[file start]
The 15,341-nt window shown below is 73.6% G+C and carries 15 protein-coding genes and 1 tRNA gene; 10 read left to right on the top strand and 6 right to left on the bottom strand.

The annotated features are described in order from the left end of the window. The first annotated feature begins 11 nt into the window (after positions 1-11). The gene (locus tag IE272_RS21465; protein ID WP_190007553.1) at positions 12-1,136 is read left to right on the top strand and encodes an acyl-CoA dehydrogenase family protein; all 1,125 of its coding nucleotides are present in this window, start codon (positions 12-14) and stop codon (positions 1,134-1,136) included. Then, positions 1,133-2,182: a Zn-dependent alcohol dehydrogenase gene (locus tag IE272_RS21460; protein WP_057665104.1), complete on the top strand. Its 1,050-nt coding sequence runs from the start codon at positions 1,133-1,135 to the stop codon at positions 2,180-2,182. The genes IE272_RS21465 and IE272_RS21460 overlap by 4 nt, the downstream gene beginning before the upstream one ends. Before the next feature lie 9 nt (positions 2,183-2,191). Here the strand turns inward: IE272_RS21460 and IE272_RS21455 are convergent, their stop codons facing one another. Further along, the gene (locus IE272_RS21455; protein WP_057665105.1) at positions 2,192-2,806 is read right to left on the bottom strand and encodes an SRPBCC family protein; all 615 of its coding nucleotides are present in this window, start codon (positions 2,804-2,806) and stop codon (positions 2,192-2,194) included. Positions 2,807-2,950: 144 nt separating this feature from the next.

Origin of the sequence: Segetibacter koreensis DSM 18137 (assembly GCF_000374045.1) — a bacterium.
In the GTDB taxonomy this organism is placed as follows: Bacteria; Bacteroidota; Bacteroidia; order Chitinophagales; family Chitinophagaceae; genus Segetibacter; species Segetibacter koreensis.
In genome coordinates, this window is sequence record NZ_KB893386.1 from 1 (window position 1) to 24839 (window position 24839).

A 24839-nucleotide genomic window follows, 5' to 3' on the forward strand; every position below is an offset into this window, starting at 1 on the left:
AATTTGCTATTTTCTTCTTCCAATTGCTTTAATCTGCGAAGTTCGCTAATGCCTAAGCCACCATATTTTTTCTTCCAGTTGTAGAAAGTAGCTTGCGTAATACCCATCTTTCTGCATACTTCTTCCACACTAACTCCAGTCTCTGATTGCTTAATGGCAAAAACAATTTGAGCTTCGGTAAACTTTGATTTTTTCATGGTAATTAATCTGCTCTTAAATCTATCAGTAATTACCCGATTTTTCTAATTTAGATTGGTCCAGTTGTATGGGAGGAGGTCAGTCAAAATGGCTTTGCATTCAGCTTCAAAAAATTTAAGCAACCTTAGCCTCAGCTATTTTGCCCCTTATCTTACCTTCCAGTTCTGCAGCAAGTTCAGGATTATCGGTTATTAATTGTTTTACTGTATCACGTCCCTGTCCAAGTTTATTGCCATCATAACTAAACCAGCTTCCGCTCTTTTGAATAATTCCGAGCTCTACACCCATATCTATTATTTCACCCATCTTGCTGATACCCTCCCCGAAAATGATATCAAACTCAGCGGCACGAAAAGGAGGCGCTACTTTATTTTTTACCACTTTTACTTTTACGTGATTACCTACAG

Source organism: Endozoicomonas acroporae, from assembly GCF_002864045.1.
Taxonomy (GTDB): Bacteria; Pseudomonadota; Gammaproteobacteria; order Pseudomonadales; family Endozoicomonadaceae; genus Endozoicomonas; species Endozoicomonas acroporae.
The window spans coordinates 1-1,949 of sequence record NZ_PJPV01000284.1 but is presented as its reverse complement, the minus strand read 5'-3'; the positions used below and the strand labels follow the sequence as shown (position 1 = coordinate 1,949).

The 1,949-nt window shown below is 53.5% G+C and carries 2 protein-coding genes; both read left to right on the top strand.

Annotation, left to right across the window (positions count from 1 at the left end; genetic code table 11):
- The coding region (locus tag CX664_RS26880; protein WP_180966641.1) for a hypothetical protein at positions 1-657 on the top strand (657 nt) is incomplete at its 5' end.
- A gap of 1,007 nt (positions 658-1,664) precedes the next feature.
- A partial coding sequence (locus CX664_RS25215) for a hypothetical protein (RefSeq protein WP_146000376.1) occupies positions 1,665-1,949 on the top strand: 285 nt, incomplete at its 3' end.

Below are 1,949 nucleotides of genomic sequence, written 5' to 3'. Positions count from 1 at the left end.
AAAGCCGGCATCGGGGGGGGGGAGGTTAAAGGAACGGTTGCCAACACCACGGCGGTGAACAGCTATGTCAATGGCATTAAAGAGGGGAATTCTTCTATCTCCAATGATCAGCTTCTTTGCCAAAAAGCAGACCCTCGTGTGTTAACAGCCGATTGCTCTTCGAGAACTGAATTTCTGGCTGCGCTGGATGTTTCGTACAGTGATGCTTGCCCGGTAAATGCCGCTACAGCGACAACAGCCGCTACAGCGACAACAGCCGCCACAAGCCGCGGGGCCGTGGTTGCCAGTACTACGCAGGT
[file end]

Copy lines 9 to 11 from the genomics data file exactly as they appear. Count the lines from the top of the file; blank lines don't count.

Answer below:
Taxonomy (GTDB): Bacteria; Pseudomonadota; Gammaproteobacteria; order Pseudomonadales; family Endozoicomonadaceae; genus Endozoicomonas; species Endozoicomonas acroporae.
The window spans coordinates 1-1,949 of sequence record NZ_PJPV01000284.1 but is presented as its reverse complement, the minus strand read 5'-3'; the positions used below and the strand labels follow the sequence as shown (position 1 = coordinate 1,949).

The 1,949-nt window shown below is 53.5% G+C and carries 2 protein-coding genes; both read left to right on the top strand.